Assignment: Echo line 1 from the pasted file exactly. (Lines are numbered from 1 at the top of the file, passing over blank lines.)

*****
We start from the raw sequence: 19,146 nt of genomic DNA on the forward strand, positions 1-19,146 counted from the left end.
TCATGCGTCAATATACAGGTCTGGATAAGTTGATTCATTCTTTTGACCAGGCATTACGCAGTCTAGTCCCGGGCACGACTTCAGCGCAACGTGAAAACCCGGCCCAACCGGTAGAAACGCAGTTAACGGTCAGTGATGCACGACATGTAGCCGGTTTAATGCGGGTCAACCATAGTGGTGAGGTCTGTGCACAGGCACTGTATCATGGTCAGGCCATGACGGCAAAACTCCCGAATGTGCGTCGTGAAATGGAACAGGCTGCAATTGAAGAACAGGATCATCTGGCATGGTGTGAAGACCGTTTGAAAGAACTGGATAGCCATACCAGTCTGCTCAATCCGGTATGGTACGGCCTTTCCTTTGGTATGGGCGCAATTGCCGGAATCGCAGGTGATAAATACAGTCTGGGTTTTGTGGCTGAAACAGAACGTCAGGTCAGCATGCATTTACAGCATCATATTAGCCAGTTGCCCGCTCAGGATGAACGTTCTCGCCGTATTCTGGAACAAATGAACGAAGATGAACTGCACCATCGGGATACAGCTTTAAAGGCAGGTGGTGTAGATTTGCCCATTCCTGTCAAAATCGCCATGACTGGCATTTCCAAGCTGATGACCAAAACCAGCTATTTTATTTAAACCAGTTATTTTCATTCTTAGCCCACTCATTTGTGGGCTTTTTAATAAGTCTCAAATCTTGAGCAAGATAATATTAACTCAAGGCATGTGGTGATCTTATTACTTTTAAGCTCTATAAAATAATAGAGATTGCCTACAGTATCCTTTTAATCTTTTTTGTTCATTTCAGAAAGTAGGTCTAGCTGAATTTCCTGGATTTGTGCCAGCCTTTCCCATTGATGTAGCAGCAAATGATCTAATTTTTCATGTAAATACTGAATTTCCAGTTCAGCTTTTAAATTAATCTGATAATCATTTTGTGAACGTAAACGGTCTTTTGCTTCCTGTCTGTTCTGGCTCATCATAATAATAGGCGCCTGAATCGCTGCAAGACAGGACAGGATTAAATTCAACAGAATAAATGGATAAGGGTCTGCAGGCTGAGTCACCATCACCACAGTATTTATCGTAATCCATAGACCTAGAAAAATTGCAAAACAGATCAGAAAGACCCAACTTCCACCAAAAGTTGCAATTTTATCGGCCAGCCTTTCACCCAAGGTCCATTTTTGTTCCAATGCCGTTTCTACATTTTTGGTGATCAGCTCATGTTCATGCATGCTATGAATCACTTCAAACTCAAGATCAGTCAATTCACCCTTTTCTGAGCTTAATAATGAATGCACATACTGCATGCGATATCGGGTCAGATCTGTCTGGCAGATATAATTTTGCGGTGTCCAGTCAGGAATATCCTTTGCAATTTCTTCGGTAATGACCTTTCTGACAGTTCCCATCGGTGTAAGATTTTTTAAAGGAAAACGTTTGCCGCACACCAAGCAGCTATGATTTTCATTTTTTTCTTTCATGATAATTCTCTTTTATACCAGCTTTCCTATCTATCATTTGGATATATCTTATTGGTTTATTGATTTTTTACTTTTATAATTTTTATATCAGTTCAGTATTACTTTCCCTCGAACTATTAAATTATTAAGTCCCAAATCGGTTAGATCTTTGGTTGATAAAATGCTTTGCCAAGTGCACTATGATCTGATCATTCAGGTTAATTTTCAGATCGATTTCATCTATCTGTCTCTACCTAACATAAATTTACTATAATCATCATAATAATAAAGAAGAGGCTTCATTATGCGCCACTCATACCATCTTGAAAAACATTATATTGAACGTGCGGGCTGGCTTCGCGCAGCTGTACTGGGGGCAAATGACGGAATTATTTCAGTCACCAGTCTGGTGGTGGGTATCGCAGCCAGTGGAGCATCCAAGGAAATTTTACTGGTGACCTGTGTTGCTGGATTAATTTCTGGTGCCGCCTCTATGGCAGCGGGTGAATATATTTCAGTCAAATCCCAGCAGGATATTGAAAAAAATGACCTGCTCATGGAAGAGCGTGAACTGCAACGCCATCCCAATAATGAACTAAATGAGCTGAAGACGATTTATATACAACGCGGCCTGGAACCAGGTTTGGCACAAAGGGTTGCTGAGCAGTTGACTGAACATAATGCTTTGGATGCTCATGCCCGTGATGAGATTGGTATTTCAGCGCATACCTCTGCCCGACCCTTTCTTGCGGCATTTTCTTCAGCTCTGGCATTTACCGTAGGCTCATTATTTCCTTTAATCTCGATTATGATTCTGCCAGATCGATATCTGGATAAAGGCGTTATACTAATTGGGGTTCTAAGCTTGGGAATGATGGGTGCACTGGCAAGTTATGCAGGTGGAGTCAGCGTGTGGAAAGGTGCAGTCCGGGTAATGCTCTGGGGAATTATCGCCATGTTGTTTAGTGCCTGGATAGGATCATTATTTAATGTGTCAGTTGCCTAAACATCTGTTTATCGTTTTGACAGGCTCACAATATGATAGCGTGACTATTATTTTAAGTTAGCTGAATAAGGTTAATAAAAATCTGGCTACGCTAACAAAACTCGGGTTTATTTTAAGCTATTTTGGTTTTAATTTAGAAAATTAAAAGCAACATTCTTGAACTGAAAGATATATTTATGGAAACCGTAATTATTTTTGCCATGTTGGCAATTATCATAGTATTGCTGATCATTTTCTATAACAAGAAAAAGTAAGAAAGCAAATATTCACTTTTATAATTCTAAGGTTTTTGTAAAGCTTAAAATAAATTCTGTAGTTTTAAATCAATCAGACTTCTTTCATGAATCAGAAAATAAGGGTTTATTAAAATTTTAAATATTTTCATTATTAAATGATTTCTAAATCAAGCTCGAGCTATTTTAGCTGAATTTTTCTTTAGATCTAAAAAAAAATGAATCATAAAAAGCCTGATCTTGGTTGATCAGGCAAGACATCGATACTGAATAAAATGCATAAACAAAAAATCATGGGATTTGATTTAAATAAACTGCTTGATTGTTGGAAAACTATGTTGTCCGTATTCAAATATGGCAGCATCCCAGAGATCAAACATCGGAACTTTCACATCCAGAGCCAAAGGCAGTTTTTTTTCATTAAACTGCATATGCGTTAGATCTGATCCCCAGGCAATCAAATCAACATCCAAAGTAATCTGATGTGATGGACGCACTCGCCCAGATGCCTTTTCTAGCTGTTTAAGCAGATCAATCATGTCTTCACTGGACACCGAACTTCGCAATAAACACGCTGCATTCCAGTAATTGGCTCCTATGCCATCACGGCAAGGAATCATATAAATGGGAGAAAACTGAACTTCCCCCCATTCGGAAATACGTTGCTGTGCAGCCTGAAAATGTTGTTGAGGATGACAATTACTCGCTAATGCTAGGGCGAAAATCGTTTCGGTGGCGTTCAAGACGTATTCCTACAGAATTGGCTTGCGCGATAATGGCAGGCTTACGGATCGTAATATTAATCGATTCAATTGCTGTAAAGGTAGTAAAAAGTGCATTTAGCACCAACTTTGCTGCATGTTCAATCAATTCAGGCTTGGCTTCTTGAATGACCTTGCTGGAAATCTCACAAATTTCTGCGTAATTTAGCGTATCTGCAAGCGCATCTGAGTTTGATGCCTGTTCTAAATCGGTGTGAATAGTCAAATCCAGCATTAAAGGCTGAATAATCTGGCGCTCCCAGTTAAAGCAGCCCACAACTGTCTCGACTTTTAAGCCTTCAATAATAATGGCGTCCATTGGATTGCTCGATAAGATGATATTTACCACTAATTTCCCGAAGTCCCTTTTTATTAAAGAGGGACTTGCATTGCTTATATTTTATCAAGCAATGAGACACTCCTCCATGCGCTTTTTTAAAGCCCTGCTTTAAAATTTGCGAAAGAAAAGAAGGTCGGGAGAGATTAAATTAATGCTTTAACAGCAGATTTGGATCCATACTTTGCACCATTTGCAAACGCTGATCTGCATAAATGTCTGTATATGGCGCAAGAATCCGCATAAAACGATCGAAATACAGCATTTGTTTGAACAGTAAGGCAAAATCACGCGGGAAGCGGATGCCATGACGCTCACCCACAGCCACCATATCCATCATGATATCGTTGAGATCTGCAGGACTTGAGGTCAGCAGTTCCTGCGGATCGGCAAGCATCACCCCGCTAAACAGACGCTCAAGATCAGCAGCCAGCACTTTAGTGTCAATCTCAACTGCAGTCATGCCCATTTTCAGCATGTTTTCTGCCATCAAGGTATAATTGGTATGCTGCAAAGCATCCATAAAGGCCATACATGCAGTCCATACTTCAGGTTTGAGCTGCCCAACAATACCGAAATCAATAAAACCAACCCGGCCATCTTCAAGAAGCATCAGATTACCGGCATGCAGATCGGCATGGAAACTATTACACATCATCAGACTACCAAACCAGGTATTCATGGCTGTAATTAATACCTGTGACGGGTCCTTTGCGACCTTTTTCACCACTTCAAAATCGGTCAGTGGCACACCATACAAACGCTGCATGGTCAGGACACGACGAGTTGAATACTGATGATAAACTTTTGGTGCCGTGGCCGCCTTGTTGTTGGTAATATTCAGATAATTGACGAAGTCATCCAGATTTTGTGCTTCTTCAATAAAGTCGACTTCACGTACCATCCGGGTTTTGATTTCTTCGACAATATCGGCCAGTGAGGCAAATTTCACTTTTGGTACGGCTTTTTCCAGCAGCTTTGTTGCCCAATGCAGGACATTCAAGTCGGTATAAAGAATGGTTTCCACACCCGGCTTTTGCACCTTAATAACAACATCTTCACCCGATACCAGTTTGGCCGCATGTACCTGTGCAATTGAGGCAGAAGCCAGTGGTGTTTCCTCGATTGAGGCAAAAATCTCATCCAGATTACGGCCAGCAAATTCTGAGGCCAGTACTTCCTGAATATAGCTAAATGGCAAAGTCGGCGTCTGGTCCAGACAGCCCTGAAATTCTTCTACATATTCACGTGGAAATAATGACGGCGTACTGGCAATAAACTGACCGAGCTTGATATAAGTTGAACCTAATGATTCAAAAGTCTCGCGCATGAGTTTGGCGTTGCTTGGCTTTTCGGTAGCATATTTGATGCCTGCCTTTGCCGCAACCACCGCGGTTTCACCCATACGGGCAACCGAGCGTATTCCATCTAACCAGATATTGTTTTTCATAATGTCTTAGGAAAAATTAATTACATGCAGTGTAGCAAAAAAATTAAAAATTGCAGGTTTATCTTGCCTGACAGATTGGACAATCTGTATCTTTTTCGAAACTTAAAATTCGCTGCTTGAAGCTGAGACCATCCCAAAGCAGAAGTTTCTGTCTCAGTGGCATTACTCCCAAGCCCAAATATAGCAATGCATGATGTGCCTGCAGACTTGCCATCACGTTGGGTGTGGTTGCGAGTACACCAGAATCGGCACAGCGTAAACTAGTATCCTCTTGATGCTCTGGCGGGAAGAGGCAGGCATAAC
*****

We start from the raw sequence: 19,146 nt of genomic DNA on the forward strand, positions 1-19,146 counted from the left end.